Culturally relevant teaching changes the game for students
College of Education partners with area school to prepare 'culturally competent' teachers
By Kathryn McPhail, firstname.lastname@example.org, 803-777-8841
LeBron James is the focus of today’s writing lesson in Saudah Collins’ first-grade class at Jackson Creek Elementary in Columbia.
When she asks if anyone knows the NBA star, little hands shoot in the air with excitement. But it’s not his success on the basketball court that Collins wants her students to focus on for this assignment.
She shows them a recent news article about a school in Ohio that James funded and tells them that student test scores at this school are far exceeding expectations due to the students' hard work and caring, knowledgeable teachers who believed in them. The faces her students see in the photos mirror their own.
On another hall of Jackson Creek Elementary, Valente Gibson’s fifth-graders are studying historical figures and events that were integral to the civil rights movement.
As they look at old images taped to the classroom walls, Gibson encourages his students to focus on the senses – was it a humid night, what did it smell like, was it loud? The faces his students see in the photos mirror their own.
Though Gibson and Collins, both University of South Carolina education alumni, are at opposite ends of their careers — he is finishing his second year of teaching and she is a veteran educator of 23 years — they agree on how students should be taught.
They also believe that students must see themselves and their cultures in the books they read, the history they study and the lessons they are taught to truly embrace learning and succeed academically.
“Teachers are better able to serve students and their families when they create learning environments where students feel safe to be themselves, are encouraged to be curious about their world and to share their culture and home language,” Gibson says.
This self-representation is fundamental to culturally relevant teaching, a strategy developed by University of Wisconsin professor, author and researcher Gloria Ladson-Billings. The strategy focuses on three tenets: cultural competence, critical consciousness and academic success.
“Critical consciousness helps to build a teacher’s and a student’s capacity to identify injustice and work collectively toward equity for all people,” says Collins, who is also a doctoral student studying with South Carolina education professor Gloria Boutte through the Center for the Education and Equity of African American Students.
Last summer, the principal of Jackson Creek Elementary, Sabina Mosso-Taylor, decided to partner with the College of Education to offer ongoing professional development in culturally relevant teaching for all teachers and support staff.
“We cannot change what we do not acknowledge. Too many students are not achieving academically and behaviorally,” Mosso-Taylor says. “It is my belief — and research supports this — that teaching in culturally relevant ways helps all students succeed.
"This does not change the harsh realities some of our students face, but it does mean that we can and should hold high expectations while supporting and nurturing students.”
South Carolina education professors Eliza Braden and Susi Long lead the monthly professional development.
“Dr. Mosso-Taylor is very committed to changing the game, particularly for students of color who continue to be underserved across our state and the country,” Long says. “She is also committed to the fact that deepening teacher knowledge through professional development is a long-term investment.”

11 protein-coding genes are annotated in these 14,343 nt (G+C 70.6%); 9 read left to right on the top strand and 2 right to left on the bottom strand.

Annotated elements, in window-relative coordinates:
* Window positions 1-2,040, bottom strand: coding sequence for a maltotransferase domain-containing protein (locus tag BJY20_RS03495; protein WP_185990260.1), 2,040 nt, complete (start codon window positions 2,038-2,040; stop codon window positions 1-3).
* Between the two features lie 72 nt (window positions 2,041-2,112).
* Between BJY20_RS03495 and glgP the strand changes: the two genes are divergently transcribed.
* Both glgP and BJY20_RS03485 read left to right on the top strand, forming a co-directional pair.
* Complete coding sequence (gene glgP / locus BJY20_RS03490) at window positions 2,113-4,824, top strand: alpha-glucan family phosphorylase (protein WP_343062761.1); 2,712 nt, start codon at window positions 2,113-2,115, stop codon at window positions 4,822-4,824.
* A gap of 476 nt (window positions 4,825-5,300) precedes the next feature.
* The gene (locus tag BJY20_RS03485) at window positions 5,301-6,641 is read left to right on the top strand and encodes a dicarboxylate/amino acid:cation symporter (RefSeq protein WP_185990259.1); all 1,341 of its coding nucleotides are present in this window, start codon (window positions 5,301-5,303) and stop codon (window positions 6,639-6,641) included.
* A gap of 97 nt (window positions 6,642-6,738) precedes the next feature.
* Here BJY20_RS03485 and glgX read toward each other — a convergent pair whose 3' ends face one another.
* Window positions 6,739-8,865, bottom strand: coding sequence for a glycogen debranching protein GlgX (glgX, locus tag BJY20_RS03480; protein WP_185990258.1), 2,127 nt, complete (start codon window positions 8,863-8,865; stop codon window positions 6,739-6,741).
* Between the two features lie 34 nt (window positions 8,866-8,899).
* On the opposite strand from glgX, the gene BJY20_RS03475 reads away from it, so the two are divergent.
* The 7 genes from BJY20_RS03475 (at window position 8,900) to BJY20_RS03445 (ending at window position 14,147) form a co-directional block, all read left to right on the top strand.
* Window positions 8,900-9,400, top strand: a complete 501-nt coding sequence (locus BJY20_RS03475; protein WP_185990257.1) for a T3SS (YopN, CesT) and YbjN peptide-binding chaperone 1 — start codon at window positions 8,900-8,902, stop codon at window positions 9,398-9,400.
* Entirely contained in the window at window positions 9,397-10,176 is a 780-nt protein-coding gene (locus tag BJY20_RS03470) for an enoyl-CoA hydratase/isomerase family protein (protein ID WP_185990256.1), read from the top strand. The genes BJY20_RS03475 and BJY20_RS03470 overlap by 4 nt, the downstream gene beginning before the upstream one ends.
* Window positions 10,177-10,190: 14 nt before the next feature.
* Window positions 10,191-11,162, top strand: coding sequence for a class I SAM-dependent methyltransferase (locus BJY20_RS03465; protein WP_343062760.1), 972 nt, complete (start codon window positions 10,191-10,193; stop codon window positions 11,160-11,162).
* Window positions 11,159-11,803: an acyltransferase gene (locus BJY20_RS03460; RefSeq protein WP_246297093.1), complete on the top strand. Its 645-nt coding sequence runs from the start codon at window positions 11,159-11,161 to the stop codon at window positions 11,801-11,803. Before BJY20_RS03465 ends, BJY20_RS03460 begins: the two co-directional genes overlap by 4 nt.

Recognizing, and sometimes changing, personal beliefs is an important part of the program.
“It is important to understand that in order to see transformation in teaching, you will need to see transformation in beliefs,” Braden says. “Teachers are encouraged to acknowledge their own racial and cultural bias. Then, they are asked to develop lessons in ways that are relevant and engaging to students.”
This does not happen the same way in all classrooms.
“Our teachers’ use of culturally relevant teaching is authentic to who they are and their students lived experiences,” says Mosso-Taylor.
For example, one teacher chose to begin this work by adding books with more diverse characters and experiences to the classroom library.
Another teacher asked her students to research and write stories about “hidden” historic or present-day figures whose contributions were overlooked and misrepresented.
“This way of teaching allows students to have a voice in our classroom that can lead them to further develop critical thinking skills,” Gibson says. “And, it allows teachers to have honest and engaging conversations that can reshape thinking, philosophies and instructional strategies.”
The partnership with Jackson Creek Elementary also benefits elementary education majors and students in the college’s early childhood urban cohort, who are placed in the school for their student teaching experiences.
“Preservice teachers and teachers study the same texts, ideas and practices and support each other in exploring culturally relevant practices with children," Long says.
Most of the teachers at Jackson Creek Elementary say they are already seeing the benefits of the culturally relevant teaching. Students are more engaged in lessons, they are taking more ownership in their learning and their mastery of skills is improving.
But more importantly for most of the teachers, including Collins and Gibson, the students feel empowered.
“As an educator, I wanted to challenge students to delve deeper in their learning,” Gibson says. “I want to inspire them to become leaders and address social injustices in this world.”
Share this Story! Let friends in your social network know what you are reading about